|Workers of the World Unite says the main sign|
On September 29, Winnipeg's Ukrainian Labour Temple finally received a plaque marking it as a National Historic Site. Close to one hundred people attended the unveiling ceremony which included performances by the hall's orchestra and choir.
The ULT and its manor continue to play an active role in Winnipeg's progressive community, including as a venue for meetings of the Communist Party's Mathew Popowich Club. (On this point, the plaque has an error.)
The ceremony was postponed for a year after Parks Canada officials received a communication from Ottawa forbidding the choir from singing the Internationale as part of the program.
The text of the plaque is:
"Constructed in 1918‑1919, this imposing building was at the centre of a radical left‑wing movement committed to improving the lot of Ukrainian workers and farmers. Housing a printing shop and the headquarters of several national organizations devoted to education and mutual aid, it also served as a base for the promotion of Ukrainian performing arts. It was a gathering place for strikers during the Winnipeg General Strike of 1919 and for the Communist Party of Canada until the 1950s. Continuing to serve a cultural function, this neoclassical building is one of the grandest and largest labour temples in Canada."
The Temple was built primarily by volunteer labour and financed by donations and served as a key hub for Ukrainian culture and political activism at the time. The Ukrainian Labor News and other Ukrainian language publications were prepared and distributed from the temple.
In addition to being an important gathering place for the CPC, the building holds an especially historic place in the Canadian labour movement, having served as a rallying centre for trade unionists during the 1919 Winnipeg General Strike. The temple was raided by authorities searching for evidence of alleged sedition and conspiracy.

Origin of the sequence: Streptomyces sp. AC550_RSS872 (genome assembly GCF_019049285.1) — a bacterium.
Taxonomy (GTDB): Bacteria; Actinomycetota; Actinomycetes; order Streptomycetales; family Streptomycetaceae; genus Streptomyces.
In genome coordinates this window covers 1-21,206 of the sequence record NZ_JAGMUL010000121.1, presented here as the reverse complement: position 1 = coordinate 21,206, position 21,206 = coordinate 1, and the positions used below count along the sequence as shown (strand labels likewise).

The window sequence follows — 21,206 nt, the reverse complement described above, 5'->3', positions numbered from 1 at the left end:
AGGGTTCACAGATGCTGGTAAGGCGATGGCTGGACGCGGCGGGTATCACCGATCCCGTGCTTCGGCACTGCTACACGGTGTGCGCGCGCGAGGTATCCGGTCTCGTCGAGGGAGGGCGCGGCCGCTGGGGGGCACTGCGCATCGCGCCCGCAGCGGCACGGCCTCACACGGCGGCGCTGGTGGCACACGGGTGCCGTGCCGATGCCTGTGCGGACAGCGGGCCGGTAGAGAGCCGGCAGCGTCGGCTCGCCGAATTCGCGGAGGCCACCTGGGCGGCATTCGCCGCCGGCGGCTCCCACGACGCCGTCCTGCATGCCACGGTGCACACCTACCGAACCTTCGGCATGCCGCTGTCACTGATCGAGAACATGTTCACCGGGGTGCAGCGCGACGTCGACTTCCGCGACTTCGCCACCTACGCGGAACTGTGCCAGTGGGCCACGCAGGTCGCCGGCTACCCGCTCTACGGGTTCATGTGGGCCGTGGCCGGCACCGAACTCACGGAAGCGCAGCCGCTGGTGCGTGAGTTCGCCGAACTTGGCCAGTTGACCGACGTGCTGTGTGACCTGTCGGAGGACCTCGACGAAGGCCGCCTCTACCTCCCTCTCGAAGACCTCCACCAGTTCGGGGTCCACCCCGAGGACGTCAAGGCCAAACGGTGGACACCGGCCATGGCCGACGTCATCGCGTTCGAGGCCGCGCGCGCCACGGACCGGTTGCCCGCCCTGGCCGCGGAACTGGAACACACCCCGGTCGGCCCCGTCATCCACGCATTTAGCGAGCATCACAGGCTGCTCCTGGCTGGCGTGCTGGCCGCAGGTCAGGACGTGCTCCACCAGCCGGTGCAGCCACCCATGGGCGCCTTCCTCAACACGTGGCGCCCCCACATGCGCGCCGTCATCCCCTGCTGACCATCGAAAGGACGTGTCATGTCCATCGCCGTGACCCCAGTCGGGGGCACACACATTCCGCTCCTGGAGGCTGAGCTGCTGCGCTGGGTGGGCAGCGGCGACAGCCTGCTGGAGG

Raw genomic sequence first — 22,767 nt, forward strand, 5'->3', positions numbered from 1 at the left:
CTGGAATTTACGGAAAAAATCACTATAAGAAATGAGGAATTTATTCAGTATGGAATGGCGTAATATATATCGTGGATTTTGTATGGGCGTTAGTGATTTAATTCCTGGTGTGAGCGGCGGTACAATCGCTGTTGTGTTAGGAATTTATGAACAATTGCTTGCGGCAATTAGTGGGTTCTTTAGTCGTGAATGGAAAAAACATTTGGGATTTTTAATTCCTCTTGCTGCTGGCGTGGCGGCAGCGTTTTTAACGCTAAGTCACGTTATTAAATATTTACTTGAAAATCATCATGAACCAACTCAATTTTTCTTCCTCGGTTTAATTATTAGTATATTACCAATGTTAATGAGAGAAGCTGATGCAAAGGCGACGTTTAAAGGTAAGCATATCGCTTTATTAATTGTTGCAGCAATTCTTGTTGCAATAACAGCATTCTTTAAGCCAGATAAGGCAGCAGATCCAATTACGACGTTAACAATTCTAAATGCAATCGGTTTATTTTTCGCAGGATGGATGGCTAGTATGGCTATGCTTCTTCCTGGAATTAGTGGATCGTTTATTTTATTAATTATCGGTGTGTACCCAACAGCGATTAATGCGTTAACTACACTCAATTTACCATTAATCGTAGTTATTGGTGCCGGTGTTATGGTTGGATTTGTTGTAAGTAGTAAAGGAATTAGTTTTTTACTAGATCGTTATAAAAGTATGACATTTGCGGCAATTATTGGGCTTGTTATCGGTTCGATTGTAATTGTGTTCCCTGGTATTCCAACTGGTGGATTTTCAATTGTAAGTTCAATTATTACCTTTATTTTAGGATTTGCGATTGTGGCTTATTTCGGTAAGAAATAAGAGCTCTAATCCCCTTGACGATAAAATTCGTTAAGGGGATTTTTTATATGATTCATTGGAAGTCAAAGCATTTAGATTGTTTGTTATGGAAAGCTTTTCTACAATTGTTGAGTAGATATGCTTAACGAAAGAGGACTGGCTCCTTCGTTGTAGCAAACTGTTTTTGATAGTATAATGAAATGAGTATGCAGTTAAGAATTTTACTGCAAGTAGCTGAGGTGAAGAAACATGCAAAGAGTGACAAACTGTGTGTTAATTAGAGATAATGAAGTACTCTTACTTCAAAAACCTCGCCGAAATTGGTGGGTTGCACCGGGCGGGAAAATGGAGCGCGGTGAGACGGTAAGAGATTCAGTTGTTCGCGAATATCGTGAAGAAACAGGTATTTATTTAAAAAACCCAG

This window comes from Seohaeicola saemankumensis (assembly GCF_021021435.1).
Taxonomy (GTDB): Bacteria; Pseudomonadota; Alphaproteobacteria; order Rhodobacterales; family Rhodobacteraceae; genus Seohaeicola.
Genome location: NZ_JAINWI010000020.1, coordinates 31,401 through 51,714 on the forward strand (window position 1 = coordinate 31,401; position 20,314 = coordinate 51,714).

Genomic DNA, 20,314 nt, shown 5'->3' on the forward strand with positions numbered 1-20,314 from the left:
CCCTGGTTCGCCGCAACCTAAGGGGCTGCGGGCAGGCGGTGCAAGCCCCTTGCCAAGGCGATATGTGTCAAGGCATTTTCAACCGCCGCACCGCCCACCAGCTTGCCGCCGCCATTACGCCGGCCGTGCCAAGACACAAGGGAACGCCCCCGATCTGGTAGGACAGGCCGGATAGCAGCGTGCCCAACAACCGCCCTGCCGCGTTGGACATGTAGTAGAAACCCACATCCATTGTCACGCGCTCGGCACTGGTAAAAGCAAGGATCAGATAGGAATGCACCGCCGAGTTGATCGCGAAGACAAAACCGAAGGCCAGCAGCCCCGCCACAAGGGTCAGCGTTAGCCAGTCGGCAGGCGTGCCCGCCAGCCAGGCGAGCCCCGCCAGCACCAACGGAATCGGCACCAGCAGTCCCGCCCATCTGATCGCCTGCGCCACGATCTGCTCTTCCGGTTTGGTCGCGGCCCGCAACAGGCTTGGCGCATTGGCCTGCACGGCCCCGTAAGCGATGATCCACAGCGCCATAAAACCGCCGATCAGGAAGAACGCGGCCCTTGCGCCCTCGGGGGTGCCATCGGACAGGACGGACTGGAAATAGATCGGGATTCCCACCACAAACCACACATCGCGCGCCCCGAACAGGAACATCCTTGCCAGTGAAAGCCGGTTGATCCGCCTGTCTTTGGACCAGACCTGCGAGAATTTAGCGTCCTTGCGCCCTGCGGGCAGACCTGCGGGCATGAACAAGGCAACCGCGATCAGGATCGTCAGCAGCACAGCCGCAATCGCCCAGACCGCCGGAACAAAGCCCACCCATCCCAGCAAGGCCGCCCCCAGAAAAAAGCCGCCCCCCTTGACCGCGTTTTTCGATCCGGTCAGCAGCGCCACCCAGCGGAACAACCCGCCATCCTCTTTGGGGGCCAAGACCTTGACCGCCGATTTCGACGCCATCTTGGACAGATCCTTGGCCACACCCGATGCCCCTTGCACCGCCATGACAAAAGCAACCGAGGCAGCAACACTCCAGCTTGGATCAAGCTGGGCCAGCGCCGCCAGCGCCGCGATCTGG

The structure was designated a provincial heritage site in 1995 and it remains the only surviving labour hall associated with the turbulent events of the general strike. To this day it serves as national headquarters for the Workers Benevolent Association, established within its walls in 1922.
"I believe that proclaiming the Winnipeg Ukrainian Labour Temple a national historic site also quite rightly pays tribute to the founding members," says Myron Shatulsky, a member of the Association of United Ukrainian Canadians and chair of the board of directors of the Ukrainian Labour Temple Foundation.
"These socialist-minded Ukrainian immigrants, some of whom had yet to receive their naturalization papers, and facing the possibility of arrest and deportation, sought and established a path along which they could achieve a better life for themselves, their children, their descendants, and for all Canadians. It is truly a historic event."
With files from the Peoples Voice Manitoba Bureau and the National Union of Public and General Employees (NUPGE)